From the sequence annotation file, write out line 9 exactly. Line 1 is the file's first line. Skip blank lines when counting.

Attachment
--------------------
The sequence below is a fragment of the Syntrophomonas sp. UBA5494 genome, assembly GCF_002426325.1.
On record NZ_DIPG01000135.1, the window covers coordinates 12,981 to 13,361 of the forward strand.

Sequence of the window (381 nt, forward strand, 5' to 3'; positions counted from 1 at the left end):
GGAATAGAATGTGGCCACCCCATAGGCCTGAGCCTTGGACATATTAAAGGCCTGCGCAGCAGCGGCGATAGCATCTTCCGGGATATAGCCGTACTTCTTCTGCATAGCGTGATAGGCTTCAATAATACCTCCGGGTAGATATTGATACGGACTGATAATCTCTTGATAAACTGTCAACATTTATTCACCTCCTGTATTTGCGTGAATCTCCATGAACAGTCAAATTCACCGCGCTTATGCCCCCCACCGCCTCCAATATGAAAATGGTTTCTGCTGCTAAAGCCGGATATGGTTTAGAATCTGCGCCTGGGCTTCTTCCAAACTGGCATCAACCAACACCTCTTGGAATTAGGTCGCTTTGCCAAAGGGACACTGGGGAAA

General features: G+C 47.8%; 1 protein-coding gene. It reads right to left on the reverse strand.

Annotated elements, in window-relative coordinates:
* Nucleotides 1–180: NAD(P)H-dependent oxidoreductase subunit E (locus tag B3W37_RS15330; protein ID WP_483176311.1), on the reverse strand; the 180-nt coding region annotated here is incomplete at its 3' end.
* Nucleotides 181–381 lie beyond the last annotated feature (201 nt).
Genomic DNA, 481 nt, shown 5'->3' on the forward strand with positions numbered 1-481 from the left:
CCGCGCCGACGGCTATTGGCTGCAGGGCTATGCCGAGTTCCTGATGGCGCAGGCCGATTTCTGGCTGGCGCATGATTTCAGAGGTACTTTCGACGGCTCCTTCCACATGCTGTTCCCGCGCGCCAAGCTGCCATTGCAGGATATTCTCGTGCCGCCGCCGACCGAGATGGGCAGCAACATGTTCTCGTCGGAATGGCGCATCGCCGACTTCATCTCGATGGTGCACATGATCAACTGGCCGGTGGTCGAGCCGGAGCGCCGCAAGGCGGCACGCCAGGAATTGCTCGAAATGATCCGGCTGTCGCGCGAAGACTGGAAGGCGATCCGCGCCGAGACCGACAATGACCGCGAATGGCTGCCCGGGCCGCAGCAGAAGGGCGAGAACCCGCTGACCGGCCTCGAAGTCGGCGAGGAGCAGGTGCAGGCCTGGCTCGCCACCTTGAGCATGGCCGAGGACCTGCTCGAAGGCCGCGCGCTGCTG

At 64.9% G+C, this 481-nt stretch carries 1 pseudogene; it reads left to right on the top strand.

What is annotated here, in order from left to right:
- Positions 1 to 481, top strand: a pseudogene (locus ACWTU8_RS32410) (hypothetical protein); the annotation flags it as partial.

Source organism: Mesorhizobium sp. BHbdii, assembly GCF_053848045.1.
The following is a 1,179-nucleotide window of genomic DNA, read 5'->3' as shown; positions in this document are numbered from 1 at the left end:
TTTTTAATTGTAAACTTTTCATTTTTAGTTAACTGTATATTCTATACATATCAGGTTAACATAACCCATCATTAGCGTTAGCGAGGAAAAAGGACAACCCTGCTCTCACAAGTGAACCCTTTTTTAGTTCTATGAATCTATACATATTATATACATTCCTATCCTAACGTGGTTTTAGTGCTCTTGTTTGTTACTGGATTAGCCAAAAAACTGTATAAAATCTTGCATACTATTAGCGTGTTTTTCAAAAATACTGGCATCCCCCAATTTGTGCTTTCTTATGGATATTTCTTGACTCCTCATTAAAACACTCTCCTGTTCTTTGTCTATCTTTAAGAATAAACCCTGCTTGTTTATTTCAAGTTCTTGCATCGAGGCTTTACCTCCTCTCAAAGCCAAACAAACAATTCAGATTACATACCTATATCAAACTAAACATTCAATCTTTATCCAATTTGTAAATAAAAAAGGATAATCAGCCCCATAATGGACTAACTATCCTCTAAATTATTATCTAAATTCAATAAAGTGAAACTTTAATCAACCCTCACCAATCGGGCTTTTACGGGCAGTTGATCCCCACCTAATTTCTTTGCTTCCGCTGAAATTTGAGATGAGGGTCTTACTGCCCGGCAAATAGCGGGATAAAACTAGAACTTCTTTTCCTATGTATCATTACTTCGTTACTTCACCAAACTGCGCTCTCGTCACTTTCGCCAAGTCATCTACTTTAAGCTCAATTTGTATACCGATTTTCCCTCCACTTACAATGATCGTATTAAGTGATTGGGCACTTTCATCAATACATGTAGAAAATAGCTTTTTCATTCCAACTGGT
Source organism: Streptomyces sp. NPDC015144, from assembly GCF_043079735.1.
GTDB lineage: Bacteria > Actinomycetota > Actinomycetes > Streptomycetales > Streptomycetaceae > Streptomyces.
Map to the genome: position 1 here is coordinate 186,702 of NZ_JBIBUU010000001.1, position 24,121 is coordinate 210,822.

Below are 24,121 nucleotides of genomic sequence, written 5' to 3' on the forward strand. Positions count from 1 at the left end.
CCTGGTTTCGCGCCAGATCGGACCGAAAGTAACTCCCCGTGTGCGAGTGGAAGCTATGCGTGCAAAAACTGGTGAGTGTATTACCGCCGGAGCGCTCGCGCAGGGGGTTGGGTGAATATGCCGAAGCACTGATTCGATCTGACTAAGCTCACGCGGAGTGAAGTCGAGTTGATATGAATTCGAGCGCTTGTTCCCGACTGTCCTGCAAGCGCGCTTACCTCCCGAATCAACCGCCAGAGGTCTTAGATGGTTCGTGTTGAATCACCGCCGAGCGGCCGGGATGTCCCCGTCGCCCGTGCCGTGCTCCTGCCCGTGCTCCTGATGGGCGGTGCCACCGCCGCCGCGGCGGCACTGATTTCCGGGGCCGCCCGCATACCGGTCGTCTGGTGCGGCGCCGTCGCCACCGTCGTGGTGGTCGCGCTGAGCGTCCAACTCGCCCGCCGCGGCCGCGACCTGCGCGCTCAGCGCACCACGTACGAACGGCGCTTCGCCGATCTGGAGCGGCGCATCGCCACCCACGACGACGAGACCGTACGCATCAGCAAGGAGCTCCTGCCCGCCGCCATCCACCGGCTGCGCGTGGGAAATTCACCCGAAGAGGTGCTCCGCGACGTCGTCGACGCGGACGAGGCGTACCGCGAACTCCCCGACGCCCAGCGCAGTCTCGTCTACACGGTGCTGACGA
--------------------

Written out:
Genomic DNA, 481 nt, shown 5'->3' on the forward strand with positions numbered 1-481 from the left: